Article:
posted by roomthreeseventeen on Apr 29, 2013 - 20 comments

Nuit et Brouillard

Night and Fog is a 1955 documentary directed by Alain Resnais.

It is mortifying, for both its brutal imagery, and poetic narration, but moreso, the fact those two could seemingly live together.

Censored by the French over one shot it only came to fruition after writer Jean Cayrol, a camp survivor himself, agreed to write the script.

The soundtrack was by Hanns Eisler, whose music was banned by the Nazis in 1933.

[What follows is 30 minute documentary film concerning two Nazi concentration camps. Please be warned there are some very NSFL/triggers ahead.] [previously] [more inside]
posted by timsteil on Apr 12, 2013 - 32 comments

The dwarves of Auschwitz

The story of a family of dwarves snatched from the gas chamber by Josef Mengele himself sounded incredible. But how to verify the testimony of Holocaust survivors? And should you even try?
posted by Stewriffic on Mar 23, 2013 - 10 comments

“...but the numbers are unbelievable.”

"The Holocaust Just Got More Shocking" [NYTimes.com]
"The researchers have cataloged some 42,500 Nazi ghettos and camps throughout Europe, spanning German-controlled areas from France to Russia and Germany itself, during Hitler’s reign of brutality from 1933 to 1945."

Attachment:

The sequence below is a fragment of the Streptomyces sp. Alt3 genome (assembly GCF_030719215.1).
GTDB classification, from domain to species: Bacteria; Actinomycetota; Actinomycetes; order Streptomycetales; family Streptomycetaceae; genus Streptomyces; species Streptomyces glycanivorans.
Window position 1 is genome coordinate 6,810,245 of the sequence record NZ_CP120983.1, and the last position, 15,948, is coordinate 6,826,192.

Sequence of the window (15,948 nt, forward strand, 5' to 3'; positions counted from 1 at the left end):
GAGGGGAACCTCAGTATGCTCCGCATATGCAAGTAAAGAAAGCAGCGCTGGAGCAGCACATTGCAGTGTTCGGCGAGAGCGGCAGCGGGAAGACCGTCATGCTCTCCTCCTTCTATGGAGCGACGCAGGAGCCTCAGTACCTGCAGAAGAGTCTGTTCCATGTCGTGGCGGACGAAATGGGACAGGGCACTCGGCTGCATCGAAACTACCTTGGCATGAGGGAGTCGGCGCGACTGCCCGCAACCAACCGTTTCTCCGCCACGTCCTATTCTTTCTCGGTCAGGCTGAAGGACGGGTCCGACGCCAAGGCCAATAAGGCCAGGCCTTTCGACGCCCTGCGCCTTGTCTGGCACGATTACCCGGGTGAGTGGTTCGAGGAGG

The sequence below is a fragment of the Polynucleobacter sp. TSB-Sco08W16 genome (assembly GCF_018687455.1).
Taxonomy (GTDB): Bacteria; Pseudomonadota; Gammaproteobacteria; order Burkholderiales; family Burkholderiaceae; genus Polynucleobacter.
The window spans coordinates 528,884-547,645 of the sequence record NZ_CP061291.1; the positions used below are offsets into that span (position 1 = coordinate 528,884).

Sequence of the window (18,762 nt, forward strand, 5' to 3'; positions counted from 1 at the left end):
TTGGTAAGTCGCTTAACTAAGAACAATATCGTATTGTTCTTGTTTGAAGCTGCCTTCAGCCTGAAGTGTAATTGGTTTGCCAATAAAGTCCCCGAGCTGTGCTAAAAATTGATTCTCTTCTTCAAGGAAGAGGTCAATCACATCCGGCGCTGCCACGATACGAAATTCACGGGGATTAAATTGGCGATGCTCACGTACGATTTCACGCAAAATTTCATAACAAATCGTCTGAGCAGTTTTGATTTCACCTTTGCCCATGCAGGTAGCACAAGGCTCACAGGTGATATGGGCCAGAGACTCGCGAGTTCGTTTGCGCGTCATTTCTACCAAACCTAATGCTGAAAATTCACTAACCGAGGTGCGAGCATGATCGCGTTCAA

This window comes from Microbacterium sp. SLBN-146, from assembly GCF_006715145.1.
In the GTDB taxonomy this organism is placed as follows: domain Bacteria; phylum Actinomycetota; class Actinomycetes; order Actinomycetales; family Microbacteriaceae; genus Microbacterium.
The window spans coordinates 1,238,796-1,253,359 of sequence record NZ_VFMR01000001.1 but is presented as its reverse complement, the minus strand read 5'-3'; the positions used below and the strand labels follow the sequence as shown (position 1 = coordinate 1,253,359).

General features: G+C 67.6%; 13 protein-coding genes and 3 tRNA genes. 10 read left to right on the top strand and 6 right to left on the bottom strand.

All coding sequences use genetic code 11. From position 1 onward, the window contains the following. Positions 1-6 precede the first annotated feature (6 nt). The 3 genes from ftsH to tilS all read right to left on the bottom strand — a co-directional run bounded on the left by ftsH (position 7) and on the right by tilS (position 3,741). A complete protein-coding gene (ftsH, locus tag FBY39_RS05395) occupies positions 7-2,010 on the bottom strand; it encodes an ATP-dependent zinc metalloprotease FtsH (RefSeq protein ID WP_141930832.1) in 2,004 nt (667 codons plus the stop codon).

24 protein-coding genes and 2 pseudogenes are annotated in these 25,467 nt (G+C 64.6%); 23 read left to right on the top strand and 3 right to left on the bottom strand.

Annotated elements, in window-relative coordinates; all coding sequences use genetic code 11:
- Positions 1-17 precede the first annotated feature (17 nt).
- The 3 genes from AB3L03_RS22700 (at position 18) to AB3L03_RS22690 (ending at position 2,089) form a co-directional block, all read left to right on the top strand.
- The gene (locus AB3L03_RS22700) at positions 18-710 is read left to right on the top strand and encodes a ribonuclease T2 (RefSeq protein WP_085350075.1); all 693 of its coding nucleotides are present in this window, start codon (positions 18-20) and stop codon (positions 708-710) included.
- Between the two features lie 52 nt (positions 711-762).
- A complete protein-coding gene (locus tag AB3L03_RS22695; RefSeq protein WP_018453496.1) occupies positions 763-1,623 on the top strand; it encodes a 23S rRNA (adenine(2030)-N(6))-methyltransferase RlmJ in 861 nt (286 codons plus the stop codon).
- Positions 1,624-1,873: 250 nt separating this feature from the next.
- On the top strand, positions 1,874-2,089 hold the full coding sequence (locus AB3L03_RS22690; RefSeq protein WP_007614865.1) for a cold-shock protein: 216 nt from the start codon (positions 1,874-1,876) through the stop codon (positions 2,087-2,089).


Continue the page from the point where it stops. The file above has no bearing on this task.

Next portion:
posted by Fizz on Mar 2, 2013 - 61 comments

The Irony Is

Charles Krafft is known for his ironic Nazi ceramics — except that he's a Nazi Jen Graves in the Stranger finds malice under Krafft's provocation. (Via; previously, previously.)
posted by klangklangston on Feb 25, 2013 - 89 comments

"We are the walking dead!"

The zombie apocalypse. Threads. Pandemic. Doomsday Preppers. Post-apocalyptic pop-culture fiction of doom. What's it about? A Stanford scholar explains.
posted by stbalbach on Feb 21, 2013 - 57 comments

X-Mensch

Magneto the Jew
posted by Artw on Jan 29, 2013 - 60 comments

To tell the story to someone else...